What can historians and readers take away from this? States and their subjects had learned from their terrible experience and emerged with new compacts between governments and the societies they governed. Many of these states also stopped waging interminable wars and turned their attention to welfare initiatives such as establishing granaries and issuing public health regulations. New directions in statecraft were especially prominent in Europe, and newly intensive agriculture that developed in response to the crisis helped Europe start to outpace China and India as economic motors of the world economy. In this last example, in particular, Global Crisis proposes a new explanation for the so-called Great Divergence, in which Europe replaced China as the center of the modern world.

Of course, unlike today, no one in the seventeenth century knew why the climate was changing, and no one knew what could be done about it, outside of spiritual renewal and prayer. Noting how much we have learned since, Parker closes by calling for action to avoid a twenty-first century global crisis and emphasizes what catastrophes are at stake if we do not act. Building on his own findings, though, he could have gone further and concluded that, like eighteenth-century Europeans, societies that directly address the effects of climate change today will not only help their people, but be more competitive against rivals in the future. One hopes readers of Global Crisis will learn from the history it lays out for us and come to see climate change as not just a challenge, but an opportunity.


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About The Author:

Scott K. Taylor is Associate Professor of History at the University of Kentucky. He manages the blog EM Spanish History Notes.

  • Nereis

    The review article by Scott Taylor on the association of climate to social and political events was provocative and timely,prompting me to comment on the emerging international water sharing disputes which have the potential to be exacerbated because of climate change. An
    example is the continuing necessity for amendments to the 1944 treaty between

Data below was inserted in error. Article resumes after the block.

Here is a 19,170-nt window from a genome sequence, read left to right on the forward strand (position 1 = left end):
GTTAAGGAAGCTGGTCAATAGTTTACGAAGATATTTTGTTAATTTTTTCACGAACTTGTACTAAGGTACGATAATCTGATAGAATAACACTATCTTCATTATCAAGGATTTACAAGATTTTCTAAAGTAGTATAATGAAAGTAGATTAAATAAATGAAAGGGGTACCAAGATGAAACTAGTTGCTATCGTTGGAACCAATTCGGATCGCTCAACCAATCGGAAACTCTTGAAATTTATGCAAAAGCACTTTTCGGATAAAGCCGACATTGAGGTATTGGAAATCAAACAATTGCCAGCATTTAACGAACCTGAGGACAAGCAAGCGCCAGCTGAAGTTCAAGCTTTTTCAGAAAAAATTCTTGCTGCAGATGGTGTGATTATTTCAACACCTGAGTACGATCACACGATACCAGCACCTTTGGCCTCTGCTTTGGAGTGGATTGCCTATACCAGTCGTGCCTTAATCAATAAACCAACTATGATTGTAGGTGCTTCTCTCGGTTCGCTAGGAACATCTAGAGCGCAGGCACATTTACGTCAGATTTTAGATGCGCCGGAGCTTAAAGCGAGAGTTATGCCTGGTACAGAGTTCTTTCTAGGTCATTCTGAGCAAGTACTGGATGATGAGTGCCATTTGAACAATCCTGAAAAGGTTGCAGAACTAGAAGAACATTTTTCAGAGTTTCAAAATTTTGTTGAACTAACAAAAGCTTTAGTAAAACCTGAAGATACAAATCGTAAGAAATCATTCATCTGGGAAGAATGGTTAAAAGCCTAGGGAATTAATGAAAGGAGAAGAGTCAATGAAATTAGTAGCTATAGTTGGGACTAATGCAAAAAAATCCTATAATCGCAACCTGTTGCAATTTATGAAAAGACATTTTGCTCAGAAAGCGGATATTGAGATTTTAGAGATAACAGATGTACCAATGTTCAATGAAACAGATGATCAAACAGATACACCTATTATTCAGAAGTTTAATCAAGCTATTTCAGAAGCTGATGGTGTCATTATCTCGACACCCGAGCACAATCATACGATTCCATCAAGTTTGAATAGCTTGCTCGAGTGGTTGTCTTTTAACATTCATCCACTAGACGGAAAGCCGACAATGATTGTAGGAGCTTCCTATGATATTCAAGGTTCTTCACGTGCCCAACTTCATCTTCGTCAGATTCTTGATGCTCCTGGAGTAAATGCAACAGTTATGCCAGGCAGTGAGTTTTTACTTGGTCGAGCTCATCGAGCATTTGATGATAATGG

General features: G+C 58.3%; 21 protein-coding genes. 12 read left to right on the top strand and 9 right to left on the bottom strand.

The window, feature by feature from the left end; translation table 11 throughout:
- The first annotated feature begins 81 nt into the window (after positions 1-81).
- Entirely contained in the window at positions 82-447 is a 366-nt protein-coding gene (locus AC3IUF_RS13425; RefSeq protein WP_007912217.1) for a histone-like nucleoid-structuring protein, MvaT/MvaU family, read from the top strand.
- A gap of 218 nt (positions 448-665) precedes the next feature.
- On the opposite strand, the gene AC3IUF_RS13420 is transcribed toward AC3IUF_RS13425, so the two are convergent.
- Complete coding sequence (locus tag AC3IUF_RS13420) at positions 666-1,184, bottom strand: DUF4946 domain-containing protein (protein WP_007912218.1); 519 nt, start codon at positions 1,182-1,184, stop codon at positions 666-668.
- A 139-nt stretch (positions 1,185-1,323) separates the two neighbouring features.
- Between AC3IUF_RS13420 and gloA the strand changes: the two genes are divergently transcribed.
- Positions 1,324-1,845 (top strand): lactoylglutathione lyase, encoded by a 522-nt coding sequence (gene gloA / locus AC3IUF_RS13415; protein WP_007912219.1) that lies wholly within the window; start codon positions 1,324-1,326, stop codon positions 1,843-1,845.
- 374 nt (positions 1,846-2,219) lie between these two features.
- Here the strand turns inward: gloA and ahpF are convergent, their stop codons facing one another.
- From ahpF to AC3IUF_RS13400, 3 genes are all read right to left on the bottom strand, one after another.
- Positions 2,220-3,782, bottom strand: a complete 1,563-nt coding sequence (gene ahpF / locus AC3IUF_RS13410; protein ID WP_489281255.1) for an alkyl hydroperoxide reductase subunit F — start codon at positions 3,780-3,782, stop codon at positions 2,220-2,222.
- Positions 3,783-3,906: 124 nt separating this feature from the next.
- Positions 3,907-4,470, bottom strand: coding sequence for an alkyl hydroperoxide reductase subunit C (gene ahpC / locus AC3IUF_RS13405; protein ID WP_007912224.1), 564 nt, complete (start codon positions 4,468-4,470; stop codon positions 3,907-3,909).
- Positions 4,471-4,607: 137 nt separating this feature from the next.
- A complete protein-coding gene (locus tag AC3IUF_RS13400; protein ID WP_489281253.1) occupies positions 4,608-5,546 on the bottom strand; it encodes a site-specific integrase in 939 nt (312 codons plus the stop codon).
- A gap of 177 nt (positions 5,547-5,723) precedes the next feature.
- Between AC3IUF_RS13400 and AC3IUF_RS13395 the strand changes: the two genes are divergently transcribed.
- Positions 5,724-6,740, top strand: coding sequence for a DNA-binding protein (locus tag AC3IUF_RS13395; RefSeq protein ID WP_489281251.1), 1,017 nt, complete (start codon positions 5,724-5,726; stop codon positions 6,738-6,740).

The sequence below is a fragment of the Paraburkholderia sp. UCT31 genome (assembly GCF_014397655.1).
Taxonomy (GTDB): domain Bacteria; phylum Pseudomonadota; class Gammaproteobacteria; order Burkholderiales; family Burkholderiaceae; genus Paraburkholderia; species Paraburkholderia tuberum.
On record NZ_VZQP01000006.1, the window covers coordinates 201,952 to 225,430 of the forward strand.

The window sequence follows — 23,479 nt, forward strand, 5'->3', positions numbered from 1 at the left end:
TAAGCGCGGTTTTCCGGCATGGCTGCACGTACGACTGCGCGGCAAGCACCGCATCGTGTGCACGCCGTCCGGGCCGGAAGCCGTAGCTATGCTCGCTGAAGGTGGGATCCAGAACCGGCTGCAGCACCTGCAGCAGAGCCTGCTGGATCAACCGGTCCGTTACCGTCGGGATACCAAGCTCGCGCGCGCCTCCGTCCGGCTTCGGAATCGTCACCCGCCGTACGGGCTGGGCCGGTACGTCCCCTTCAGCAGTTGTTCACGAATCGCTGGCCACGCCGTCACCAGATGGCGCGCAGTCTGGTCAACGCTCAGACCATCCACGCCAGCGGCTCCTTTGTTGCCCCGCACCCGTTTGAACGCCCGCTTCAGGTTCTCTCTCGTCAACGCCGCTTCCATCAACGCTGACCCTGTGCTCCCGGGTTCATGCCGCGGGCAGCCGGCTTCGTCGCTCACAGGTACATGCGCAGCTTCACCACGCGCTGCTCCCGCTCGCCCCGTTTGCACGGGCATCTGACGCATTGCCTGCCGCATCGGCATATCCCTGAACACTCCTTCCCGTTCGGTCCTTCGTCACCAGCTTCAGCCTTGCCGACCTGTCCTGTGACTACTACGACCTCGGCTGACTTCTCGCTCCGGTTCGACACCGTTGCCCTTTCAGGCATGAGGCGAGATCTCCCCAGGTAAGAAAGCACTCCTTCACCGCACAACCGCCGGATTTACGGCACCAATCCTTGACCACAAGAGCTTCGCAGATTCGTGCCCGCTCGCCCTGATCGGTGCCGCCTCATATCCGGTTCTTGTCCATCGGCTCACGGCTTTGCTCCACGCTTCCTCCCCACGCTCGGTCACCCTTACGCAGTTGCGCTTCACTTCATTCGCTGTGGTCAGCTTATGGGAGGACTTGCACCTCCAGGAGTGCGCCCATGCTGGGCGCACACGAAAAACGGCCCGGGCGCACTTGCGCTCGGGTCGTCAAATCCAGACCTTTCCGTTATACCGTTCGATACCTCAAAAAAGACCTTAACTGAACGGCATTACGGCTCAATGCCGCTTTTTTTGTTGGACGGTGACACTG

Mexico and US to adjust allocations fora diminishing supply of Colorado River water shared by the two countries (Forbes,May 4, 2013). Growth in development and agriculture in both countries are major reasons for this, but increasingly the 14-year western drought is a factor. The
    U S Bureau of Reclamation announced (August 16, 2013, DOI) that the amount of
    water to be released from the Lake Powell river r reservoir will be reduced by
    10%, the first reduction in over 40 years. This will affect tens of millions of people across sevenwestern states. Another example is the looming
    conflict over water shared among different countries of Central Asia. There
    appears to be consensus that temperatures in the region are rising, a change
    that could cause the glaciers to melt at a faster rate than previously recorded
    and reduce the annual average flows of the Amu Darya and the Syr Darya rivers
    by 15 percent or more by 2050. The persistence of water competition in Central
    Asia (e.g. Turkmenistan and Uzbekistan) has already increased regional tensions
    and could eventually escalate to armed conflict if the situation goes
    unaddressed. (Lambroschini, 2012, Stratfor Global Intelligence).

    Similar issues are arising in Africa. The tensions
    that arise in the competition for supplies of potable water that are growing
    more scarce because of climate, demographic and
    economic changes, are in play, and without greater recognition and mitigation
    efforts, conflicts on then scale discussed in Dr. Taylor’s review are possible.